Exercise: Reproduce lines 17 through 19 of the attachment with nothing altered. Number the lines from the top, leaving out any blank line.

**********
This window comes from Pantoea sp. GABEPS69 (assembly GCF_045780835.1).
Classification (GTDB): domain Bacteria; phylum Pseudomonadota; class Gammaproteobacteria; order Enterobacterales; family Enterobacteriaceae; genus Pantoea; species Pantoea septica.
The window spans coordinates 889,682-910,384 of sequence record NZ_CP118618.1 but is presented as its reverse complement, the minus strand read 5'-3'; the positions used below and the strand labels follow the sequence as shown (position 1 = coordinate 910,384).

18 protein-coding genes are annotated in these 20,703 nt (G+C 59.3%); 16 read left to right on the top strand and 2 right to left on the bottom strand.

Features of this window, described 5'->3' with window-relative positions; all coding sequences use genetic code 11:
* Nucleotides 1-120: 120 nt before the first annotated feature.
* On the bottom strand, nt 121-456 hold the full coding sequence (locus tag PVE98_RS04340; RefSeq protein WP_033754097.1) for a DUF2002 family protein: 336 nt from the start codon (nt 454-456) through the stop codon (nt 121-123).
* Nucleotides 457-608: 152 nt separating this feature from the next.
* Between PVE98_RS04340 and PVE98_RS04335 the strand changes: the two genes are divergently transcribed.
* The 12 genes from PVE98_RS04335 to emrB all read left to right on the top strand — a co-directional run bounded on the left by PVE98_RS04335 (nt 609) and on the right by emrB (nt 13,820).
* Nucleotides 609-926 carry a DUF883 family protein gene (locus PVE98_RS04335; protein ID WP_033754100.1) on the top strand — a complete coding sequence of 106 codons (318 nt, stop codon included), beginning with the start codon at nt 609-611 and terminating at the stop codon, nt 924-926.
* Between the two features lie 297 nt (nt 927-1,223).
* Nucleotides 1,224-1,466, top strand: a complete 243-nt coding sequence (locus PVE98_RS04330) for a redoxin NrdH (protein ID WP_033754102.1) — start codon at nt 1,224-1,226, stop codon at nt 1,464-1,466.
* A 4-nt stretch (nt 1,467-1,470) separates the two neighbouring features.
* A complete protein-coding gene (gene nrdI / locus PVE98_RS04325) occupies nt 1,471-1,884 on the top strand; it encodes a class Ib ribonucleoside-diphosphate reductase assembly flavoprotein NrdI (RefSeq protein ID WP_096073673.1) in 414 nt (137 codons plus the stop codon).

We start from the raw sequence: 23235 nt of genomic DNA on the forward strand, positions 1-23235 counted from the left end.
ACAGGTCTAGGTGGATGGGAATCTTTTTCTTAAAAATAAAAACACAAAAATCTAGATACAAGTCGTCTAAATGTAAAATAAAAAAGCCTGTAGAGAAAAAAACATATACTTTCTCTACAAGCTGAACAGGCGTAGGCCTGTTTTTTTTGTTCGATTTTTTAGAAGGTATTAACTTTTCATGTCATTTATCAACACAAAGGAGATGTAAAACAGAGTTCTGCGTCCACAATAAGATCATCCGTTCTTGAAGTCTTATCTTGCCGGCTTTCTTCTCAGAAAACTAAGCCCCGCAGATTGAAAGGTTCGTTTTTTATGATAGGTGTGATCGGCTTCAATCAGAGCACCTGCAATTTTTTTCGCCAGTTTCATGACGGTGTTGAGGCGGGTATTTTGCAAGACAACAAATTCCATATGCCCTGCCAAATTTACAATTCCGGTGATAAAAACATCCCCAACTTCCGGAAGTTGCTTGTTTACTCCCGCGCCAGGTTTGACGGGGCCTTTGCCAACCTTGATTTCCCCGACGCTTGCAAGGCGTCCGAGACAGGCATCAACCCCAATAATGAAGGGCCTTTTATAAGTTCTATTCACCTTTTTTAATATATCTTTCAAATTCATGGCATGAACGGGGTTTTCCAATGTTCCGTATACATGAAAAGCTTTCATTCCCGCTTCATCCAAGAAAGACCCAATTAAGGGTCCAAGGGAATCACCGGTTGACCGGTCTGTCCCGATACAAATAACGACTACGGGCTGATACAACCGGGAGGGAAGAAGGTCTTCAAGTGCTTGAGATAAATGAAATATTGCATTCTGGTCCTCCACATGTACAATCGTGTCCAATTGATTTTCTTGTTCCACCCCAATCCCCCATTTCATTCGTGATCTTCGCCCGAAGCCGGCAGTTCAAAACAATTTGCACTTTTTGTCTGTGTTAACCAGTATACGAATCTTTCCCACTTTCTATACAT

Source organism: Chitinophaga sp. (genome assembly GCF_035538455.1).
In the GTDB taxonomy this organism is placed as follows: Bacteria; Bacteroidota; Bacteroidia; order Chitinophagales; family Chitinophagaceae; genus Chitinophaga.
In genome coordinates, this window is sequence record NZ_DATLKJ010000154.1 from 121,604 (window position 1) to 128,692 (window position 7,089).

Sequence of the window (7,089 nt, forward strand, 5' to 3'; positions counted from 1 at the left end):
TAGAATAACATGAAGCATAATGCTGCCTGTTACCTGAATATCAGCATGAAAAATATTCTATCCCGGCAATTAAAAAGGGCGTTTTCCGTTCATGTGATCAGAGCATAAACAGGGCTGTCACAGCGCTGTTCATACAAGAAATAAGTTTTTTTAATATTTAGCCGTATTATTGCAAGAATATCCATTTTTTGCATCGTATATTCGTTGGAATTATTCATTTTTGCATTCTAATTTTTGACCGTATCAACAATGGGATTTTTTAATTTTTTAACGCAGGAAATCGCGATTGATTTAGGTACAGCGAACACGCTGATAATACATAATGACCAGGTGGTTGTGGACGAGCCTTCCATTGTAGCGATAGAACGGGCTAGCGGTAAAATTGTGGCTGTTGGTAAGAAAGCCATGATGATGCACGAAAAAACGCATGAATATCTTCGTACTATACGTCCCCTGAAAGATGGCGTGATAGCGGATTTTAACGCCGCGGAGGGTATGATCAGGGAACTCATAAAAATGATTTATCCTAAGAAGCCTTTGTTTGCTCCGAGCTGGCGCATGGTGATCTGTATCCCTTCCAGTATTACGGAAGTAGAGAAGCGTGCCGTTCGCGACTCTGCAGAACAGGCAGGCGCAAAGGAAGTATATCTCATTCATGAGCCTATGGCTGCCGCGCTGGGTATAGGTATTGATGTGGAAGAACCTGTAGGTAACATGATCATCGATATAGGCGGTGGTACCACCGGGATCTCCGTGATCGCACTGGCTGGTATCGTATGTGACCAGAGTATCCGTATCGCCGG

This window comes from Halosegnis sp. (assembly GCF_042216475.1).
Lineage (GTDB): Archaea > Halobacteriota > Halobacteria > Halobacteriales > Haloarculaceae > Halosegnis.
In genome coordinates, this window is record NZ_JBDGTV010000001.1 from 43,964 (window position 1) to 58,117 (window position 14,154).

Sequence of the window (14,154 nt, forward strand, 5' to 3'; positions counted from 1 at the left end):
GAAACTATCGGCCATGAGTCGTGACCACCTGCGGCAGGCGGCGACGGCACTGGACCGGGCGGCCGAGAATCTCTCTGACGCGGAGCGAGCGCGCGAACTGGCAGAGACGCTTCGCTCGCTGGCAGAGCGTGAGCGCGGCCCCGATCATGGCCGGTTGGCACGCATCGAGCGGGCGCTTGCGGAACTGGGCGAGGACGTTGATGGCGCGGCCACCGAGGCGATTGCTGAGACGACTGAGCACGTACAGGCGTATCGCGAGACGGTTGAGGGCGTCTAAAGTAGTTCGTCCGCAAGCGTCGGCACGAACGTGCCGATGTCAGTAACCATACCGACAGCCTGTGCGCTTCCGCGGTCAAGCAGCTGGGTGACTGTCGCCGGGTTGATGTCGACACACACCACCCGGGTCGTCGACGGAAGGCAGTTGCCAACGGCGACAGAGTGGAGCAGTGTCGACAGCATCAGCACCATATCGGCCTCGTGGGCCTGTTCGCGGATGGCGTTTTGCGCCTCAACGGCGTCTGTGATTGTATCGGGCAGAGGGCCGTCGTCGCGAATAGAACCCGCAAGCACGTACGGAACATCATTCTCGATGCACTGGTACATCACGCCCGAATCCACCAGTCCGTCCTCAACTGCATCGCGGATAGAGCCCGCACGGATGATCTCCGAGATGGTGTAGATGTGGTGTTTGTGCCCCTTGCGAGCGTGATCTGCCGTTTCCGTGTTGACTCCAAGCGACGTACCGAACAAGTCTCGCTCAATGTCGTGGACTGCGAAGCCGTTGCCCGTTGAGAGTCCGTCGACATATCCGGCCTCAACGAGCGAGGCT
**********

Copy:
ACAGGTCTAGGTGGATGGGAATCTTTTTCTTAAAAATAAAAACACAAAAATCTAGATACAAGTCGTCTAAATGTAAAATAAAAAAGCCTGTAGAGAAAAAAACATATACTTTCTCTACAAGCTGAACAGGCGTAGGCCTGTTTTTTTTGTTCGATTTTTTAGAAGGTATTAACTTTTCATGTCATTTATCAACACAAAGGAGATGTAAAACAGAGTTCTGCGTCCACAATAAGATCATCCGTTCTTGAAGTCTTATCTTGCCGGCTTTCTTCTCAGAAAACTAAGCCCCGCAGATTGAAAGGTTCGTTTTTTATGATAGGTGTGATCGGCTTCAATCAGAGCACCTGCAATTTTTTTCGCCAGTTTCATGACGGTGTTGAGGCGGGTATTTTGCAAGACAACAAATTCCATATGCCCTGCCAAATTTACAATTCCGGTGATAAAAACATCCCCAACTTCCGGAAGTTGCTTGTTTACTCCCGCGCCAGGTTTGACGGGGCCTTTGCCAACCTTGATTTCCCCGACGCTTGCAAGGCGTCCGAGACAGGCATCAACCCCAATAATGAAGGGCCTTTTATAAGTTCTATTCACCTTTTTTAATATATCTTTCAAATTCATGGCATGAACGGGGTTTTCCAATGTTCCGTATACATGAAAAGCTTTCATTCCCGCTTCATCCAAGAAAGACCCAATTAAGGGTCCAAGGGAATCACCGGTTGACCGGTCTGTCCCGATACAAATAACGACTACGGGCTGATACAACCGGGAGGGAAGAAGGTCTTCAAGTGCTTGAGATAAATGAAATATTGCATTCTGGTCCTCCACATGTACAATCGTGTCCAATTGATTTTCTTGTTCCACCCCAATCCCCCATTTCATTCGTGATCTTCGCCCGAAGCCGGCAGTTCAAAACAATTTGCACTTTTTGTCTGTGTTAACCAGTATACGAATCTTTCCCACTTTCTATACAT

Source organism: Chitinophaga sp. (genome assembly GCF_035538455.1).
In the GTDB taxonomy this organism is placed as follows: Bacteria; Bacteroidota; Bacteroidia; order Chitinophagales; family Chitinophagaceae; genus Chitinophaga.